PS. All photos courtesy of PETA Facebook account.

Showing at the PETA Theater Center from July 17 to August 9, 2009 (Friday, Saturday and Sunday: 10AM and 3PM)

Tickets are P300 each.

For inquiries or reservations, call PETA Marketing at 410 0821 or 0917-8044428 or email petampro@yahoo.com.

Friday, July 10, 2009

Parang pangarap ka na lang.

Hanggang pangarap ka na lang ba?
Antagal na kitang inasam.
Naging tapat ako sa'yo.

Sabi mo may money-back guarantee ka.
Sabi mo abot ko ang mundo pero ni
Friendster (dumbing me since 2004) 'di ko ma-access.
Sabi mo, sabi mo. Blah blah blah.

Up to 512 kbps ka kamo.
May Wi-Max ka pang nalalaman.
Murang mura ka nga sa PhP 795 kada buwan.
Mapapamura naman ako sa bagal.

Panis na Panis.

Monday, July 6, 2009

Sow what you reap: An Open Letter to the President

Dear Madam President,

I hope you’re in great shape before reading this love-hate letter, because I’m daydreaming for another emotion to sink in to your sacred, grandmotherly heart after reading this.

I resent being a young adult. It’s a big term for me, huge enough for me to get anxious of its perks. I have unwelcomely reached twenty just two months ago, and received my bittersweet diploma on the same period. A twenty-year old badge plus a college diploma are not a good mix I tell you; some have been and currently in my shoes so sure they know what it feels like. But the stigma is not yet over, our country’s economic figures are just one-round off shy to recession. I won’t just mention here that even before CNN has managed to inject the word recession in every one minute of their broadcast, the bottom 90 percent of the Filipino people have already been living in its supposed aftermath—daily life struggle at its finest (pun always intended), and I want to acknowledge your exemplary governance here. You count me in on the figure. Twenty-year olds and so at this time are on the verge of despair over our country’s fate, and again, I join the ranks.

I’m a post-Edsa I baby, if that still appeals to your senses. And I too am an Edsa II kid; I was at sixth Grade when some of the young took up the refresher course of old about ‘Think Again 101: How to sack a president when he’s gone too far’. I also deliberately did a home study so I could cope up with something I believed was a great refresher. I might be 30-plus kilometers far from the scene but I tell you, I figuratively guarded your way up to Malacañang. I placed my bet on you. In 2004 general elections, at 14, even when you cried wolf and ran for greed, err, president, I still gambled and entrusted my uncounted ballot to you.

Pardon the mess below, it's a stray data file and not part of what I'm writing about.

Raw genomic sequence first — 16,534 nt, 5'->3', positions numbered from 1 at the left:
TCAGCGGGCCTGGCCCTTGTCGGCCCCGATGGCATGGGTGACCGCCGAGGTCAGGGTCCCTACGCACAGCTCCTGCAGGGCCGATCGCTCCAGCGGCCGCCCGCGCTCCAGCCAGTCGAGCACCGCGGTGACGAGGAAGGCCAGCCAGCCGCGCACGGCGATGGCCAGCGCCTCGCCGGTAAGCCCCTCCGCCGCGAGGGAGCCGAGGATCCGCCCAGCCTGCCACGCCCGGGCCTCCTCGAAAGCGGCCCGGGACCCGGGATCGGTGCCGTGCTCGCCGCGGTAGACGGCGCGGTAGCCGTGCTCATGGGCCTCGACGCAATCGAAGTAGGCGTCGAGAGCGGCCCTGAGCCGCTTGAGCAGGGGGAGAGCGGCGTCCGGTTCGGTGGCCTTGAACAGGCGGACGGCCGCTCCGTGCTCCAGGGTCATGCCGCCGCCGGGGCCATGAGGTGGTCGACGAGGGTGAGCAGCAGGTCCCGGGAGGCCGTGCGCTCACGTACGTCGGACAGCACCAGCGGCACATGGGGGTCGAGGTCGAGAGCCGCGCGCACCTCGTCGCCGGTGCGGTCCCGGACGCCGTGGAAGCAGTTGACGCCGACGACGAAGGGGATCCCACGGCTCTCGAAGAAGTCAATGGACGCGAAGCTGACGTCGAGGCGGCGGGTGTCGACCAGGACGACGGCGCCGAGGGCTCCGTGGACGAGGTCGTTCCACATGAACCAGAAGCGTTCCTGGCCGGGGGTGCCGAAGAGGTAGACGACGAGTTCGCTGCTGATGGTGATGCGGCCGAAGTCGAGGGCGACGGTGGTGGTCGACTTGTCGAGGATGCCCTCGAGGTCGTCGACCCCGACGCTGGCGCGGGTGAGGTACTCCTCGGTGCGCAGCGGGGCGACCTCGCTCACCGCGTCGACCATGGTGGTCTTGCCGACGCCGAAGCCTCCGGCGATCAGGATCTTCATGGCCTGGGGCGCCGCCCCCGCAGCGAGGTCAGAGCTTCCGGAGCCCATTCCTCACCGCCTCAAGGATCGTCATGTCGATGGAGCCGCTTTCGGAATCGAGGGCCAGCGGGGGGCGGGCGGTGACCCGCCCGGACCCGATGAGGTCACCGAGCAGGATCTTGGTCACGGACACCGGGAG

Madam president, I did careful judgment on every single stone your critics threw unto you; it’s like viewing a valued shares of stock plunge yet hope against hope that it will soon recover. Still, I kept loyal.

But enough is enough, madam president. I need not mention this but when your crying sorry for ‘lack of judgment’ got in to my resting nerves, when a poker-faced Gloria excused herself from the price of phoning a commissioner, when you mastered the discipline of gluing your tired a*s from seating on your eight-year old treasured high-chair, my doze of tolerance has gone sick. You stepped on my tipping point.

You have failed me. And you have failed just everyone else who placed a bet of trust on you. Thanks to our prime moment, the youth, among all segments, have the sharpest memory nobody could stand. You have asked for forgiveness, but we find hard to return the favor when the other end shows no remorse.

And just now, amid issues of eight years of unpopularity and flopped presidency, among others, you have all the guts to engineer your celebration of enormous power. No thanks to your allies who do all their concerted might to carnal attack the Constitution for your pleasure, our country is now one-string away to a banana republic. I cannot help but think: What are you thinking?

But when my tolerance for evil ends, my seek for good begins. And I concede no one’s perfect, madam president. As devout Catholic as you are, I believe forces of good will still hit your heart. I’m now speaking to you as a supposed loving grandchild.